Land of a Thousand Hills
Rosamond Halsey Carr

Book cover image

Narrated By: C. M. H├ębert

Duration: 10 hours and 37 minutes

What to expect

When Rosamond Halsey Carr first arrived in Africa, she didn’t realize that she would spend the rest of her life there. As a young fashion illustrator living in New York City in the 1940s, she seemed the least likely candidate for such a life of adventure. But marriage to a hunter-explorer took her to what was then the Belgian Congo, and divorce left her determined to stay on in neighboring Rwanda as the manager of a flower plantation. In the ensuing half century she witnessed the fall of colonialism, the wars for independence, the loss of her friend, Dian Fossey, the relentless clashes of the Hutus and Tutsis, and finally, 1994’s horrific genocide, of which she provides an unparalleled first-hand account. This is the epic story of a woman alone in an exotic land, struggling to survive untold hardships only to emerge with an extraordinary love for her adopted country and its people.


Biography: general, Gender studies: women and girls

Listen to a sample


New York Post

“A soulful journey through time.”

Los Angeles Times Book Review

“Though she delves into the ethnic and political history behind Rwanda’s 1990s Hutu-Tutsi massacres, much of her story centers on a relatively tranquil, if arduous, plantation life…Carr has left her own mark of beauty on that tragic land.”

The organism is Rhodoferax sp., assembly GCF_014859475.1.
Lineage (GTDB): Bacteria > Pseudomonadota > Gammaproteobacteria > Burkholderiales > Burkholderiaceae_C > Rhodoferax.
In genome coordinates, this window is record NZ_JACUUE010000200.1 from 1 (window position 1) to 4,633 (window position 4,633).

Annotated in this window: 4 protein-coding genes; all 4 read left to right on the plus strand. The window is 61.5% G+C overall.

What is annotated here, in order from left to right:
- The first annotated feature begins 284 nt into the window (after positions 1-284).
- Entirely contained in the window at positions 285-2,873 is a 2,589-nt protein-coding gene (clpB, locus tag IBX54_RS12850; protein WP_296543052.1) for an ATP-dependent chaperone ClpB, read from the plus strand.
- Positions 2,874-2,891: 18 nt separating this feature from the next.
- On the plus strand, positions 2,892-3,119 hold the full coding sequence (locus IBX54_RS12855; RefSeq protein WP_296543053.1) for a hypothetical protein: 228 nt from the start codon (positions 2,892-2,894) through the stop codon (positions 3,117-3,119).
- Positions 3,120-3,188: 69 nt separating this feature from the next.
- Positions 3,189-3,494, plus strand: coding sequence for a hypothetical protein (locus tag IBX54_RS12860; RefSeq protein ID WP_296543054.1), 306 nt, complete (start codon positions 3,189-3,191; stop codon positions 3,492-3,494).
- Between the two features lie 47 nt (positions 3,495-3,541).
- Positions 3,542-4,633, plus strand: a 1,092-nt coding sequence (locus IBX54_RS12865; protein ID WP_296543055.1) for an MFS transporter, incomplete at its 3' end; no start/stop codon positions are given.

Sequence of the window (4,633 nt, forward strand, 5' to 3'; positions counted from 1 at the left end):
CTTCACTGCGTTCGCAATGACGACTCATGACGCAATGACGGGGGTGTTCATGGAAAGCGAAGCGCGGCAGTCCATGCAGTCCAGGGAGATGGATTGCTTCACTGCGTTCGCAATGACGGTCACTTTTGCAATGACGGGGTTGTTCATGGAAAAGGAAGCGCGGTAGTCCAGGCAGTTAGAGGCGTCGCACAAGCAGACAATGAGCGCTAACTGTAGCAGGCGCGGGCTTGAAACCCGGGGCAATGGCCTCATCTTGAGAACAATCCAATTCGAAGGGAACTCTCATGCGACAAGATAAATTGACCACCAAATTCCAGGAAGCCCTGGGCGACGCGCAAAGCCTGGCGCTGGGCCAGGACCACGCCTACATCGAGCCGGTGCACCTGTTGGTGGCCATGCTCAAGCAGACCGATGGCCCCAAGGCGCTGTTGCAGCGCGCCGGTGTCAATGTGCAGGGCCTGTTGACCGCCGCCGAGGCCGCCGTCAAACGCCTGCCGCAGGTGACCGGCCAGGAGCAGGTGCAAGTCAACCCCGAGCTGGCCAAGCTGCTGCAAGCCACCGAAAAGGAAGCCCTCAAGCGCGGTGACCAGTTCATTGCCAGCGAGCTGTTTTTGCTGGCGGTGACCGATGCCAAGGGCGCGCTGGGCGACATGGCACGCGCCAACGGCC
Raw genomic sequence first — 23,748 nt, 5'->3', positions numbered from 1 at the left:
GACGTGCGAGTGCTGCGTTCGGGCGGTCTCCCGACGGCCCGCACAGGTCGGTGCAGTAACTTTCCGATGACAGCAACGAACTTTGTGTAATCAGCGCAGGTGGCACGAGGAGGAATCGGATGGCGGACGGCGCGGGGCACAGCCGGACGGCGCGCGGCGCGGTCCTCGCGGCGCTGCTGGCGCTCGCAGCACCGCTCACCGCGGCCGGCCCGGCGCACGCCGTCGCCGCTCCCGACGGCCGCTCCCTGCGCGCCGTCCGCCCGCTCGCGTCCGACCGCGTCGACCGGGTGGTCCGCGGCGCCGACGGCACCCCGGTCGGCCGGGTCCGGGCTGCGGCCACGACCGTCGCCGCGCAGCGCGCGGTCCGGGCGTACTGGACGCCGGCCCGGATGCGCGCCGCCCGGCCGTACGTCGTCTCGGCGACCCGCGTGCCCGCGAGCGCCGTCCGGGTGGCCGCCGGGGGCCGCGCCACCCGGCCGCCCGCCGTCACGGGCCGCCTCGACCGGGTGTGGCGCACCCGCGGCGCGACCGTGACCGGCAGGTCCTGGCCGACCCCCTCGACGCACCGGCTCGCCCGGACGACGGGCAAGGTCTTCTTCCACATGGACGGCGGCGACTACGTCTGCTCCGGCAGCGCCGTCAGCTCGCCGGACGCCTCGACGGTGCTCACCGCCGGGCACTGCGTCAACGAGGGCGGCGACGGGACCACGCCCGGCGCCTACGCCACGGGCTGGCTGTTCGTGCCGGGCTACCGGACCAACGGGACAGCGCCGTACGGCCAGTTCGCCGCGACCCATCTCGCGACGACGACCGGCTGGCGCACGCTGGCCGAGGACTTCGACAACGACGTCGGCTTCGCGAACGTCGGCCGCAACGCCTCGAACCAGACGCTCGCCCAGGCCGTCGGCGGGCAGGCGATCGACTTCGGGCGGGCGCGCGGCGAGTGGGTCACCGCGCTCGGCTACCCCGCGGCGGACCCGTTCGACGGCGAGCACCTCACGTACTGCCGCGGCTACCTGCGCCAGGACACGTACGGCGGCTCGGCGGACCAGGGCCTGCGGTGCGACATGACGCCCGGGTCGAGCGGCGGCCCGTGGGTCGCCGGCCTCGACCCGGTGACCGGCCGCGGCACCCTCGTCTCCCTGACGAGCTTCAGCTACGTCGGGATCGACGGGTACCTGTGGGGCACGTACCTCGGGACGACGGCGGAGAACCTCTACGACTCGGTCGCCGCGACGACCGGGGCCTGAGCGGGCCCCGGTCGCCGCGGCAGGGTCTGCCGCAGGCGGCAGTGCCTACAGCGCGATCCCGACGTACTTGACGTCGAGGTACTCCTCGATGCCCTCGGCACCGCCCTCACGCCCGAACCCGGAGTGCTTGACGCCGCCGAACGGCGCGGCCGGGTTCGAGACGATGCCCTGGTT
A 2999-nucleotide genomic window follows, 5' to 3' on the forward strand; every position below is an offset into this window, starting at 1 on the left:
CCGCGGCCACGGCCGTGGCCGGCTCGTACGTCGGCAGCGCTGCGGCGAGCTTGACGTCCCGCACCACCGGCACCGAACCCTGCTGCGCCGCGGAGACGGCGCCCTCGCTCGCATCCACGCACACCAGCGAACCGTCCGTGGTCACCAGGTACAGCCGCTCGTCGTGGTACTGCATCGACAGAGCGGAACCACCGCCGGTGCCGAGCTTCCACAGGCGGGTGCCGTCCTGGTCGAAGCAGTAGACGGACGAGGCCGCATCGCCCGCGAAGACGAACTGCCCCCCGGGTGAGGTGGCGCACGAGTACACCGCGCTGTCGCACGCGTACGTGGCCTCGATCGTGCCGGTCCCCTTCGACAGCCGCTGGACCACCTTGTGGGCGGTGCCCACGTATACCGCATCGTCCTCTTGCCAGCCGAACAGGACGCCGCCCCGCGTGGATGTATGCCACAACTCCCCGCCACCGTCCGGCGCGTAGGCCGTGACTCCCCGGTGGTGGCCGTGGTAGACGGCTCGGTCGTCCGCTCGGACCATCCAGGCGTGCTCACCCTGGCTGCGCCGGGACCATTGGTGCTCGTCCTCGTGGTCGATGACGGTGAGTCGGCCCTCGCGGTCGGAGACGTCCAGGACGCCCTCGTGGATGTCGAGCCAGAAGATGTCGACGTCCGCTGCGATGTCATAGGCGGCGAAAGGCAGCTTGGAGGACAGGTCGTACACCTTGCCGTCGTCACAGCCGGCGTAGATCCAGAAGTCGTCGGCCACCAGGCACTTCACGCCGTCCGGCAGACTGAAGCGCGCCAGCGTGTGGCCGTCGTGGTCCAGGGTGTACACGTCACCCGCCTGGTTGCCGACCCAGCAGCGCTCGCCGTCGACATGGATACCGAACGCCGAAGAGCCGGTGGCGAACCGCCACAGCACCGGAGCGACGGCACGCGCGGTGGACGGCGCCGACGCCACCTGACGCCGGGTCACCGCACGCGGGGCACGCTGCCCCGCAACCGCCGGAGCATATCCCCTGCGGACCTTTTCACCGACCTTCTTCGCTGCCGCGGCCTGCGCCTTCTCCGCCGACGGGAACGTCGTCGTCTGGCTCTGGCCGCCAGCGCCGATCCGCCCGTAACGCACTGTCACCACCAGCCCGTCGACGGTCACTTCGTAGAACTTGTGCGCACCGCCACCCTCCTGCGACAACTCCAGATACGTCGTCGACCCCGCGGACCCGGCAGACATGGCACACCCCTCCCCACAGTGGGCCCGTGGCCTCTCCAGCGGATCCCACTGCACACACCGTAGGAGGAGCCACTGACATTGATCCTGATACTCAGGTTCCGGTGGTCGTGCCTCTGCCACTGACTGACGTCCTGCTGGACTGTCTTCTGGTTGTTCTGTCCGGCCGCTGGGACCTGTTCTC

USA Today

“With clarity and warmth, Carr unfolds the history of a nation and its people…This book is a testament to the courage, perseverance, and resilience of the land to which she has given her heart.”

San Francisco Examiner

“Breathtaking…Swinging from celestial bliss to rampant violence, readers, along with visitors and settlers, will continue to be captivated.”

Christian Science Monitor

“A memoir that is as engaging and captivating as Rwanda’s haunted volcanic landscape…Carr had enough adventures for several lifetimes.”

Philadelphia Inquirer

“Hébert’s natural and empathetic delivery create the impression that the author herself is speaking. This sense of impromptu speech is enhanced by Hébert’s unerring emphasis on just the right word or phrase.”


“This is an excellent book…Those who enjoy travel, history, biography, women’s studies, or just a fascinating read will want it.”

Library Journal

“Written with grace and self-assurance…A quiet and elegant beauty of a memoir, with a dignity that is at once antique and enviable.”

Kirkus Reviews

“Hébert reads with a deep, somewhat throaty voice and has a strong sense of drama. She pronounces African words and names with authority.”


“A remarkable woman and a powerful story…This book offers the closest, and probably most personal perspective many of us are ever likely to get on the imperiled ‘land of a thousand hills.’”